We suggest you check the specific laws and regulations in your region or country to determine the legal status of THCP.

Is THCP safe?

THCP exhibits a stronger affinity for cannabinoid receptors compared to THC, along with a heightened binding affinity for the trans-receptor, resulting in increased potency and more pronounced effects. Laboratory analyses have revealed that THCP possesses a greater molecular mass and a longer alkyl side chain than THC, contributing to its heightened activity.

In animal trials, elevated doses of THCP led to an elevation in body temperature, reduced activity during open field tests, and exhibited higher levels in liquid chromatography-mass spectrometry analyses compared to other cannabinoids. These findings suggest that THCP may potentially deliver more robust effects than other cannabinoids; however, the limited research available poses challenges in comprehensively understanding the potential risks and side effects associated with THCP consumption.

THCP vs. THC which is more potent?

THCP is 33 times more potent than THC. Potency refers to the strength or effectiveness of a substance, and in this context, it indicates that THCP may have a more pronounced impact on the body's cannabinoid receptors compared to THC.

The increased potency may be attributed to THCP's higher affinity for cannabinoid receptors. Cannabinoid receptors, primarily found in the endocannabinoid system, play a crucial role in mediating the effects of cannabinoids. If THCP has a stronger binding affinity for these receptors, it could result in more powerful physiological responses.

Frequently asked questions

Is THCP found naturally?

Yes, but in small quantities. Analyzing mid to high THC strains revealed concentrations ranging from approximately 0.0023% to 0.0136% (w/w) or 0.02–0.13 mg/g.

Who discovered THCP?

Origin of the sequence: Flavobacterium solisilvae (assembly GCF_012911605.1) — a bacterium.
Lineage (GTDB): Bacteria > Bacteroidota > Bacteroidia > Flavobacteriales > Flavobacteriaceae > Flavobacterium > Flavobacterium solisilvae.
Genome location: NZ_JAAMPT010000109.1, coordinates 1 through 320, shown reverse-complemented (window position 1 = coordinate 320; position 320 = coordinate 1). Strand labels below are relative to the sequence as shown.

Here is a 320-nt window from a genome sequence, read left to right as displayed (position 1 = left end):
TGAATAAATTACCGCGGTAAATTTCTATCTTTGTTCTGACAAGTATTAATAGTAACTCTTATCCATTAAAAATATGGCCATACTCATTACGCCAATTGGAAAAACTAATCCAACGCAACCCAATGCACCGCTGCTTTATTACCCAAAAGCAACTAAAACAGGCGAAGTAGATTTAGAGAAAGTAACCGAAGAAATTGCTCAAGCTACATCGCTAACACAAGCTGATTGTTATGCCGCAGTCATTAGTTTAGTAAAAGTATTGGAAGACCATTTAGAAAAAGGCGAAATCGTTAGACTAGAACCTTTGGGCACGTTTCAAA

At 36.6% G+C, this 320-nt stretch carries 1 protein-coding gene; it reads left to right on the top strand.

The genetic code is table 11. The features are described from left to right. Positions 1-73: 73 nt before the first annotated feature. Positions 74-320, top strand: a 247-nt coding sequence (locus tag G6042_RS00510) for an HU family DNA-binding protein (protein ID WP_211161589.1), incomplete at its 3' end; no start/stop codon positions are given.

In 2019, Dr. Giuseppe Cannazza and a team of Italian researchers from the University of Modena and Reggio Emilia identified and isolated THCP. This discovery was a component of their investigation into the chemical makeup of cannabis plants.

What is THCP used for?

Information and products on THCP are very limited due to its small concentration in the cannabis plant. Hence, there is little no information on its possible uses.

Want to Learn More?

  1. An Interview with Our Founder and CEO
  2. How Heavy Metals And Pesticides Are Getting Into CBD Oil
  3. Hemp History Timeline (CBD History)
  4. What is CBD? FAQ and 101 Guide
  5. What Are Hemp Oil Benefits?


Citti, C., Linciano, P., Russo, F., Luongo, L., Iannotta, M., Maione, S., Laganà, A., Capriotti, A. L., Forni, F., Vandelli, M. A., Gigli, G., & Cannazza, G. (2019). A novel phytocannabinoid isolated from Cannabis sativa L. With an in vivo cannabimimetic activity higher than Δ9-tetrahydrocannabinol: Δ9-Tetrahydrocannabiphorol. Scientific Reports, 9(1), 1-13. https://doi.org/10.1038/s41598-019-56785-1

Lafaye, G., Karila, L., Blecha, L., & Benyamina, A. (2017). Cannabis, cannabinoids, and health. Dialogues in Clinical Neuroscience, 19(3), 309-316. https://doi.org/10.31887/DCNS.2017.19.3/glafaye

The content on Nesa's Hemp blog is for educational purposes only. We meticulously research and cite our sources, but advise consulting a professional before making decisions based on our information. We derive our content from reputable studies and publications, but individual circumstances may vary. We cannot guarantee the accuracy or applicability of our content to every situation. Nesa's Hemp blog and its authors are not liable for any loss or inconvenience resulting from reliance on our information. By using our blog, you waive any claims against us regarding the accuracy or completeness of our content.

Let's Stay Connected!

Get insights on healthy living, CBD news, and the latest deals.

Subscription Form
*By signing up via email, you agree to receive marketing messages e.g. promos, cart reminders) from Nesa’s Hemp LLC. Consent is not a condition of purchase. Unsubscribe at any time by clicking the unsubscribe link (where available)
This product is not for use by or sale to persons under the age of 18. This product should be used only as directed on the label. It should not be used if you are pregnant or nursing. Consult with a physician before use if you have a serious medical condition or use prescription medications. A doctor’s advice should be sought before using this and any supplemental dietary product. These statements have not been evaluated by the FDA. This product is not intended to diagnose, treat, cure or prevent any disease. Void where prohibited by law.
usercrossmenucheckmark-circle linkedin facebook pinterest youtube rss twitter instagram facebook-blank rss-blank linkedin-blank pinterest youtube twitter instagram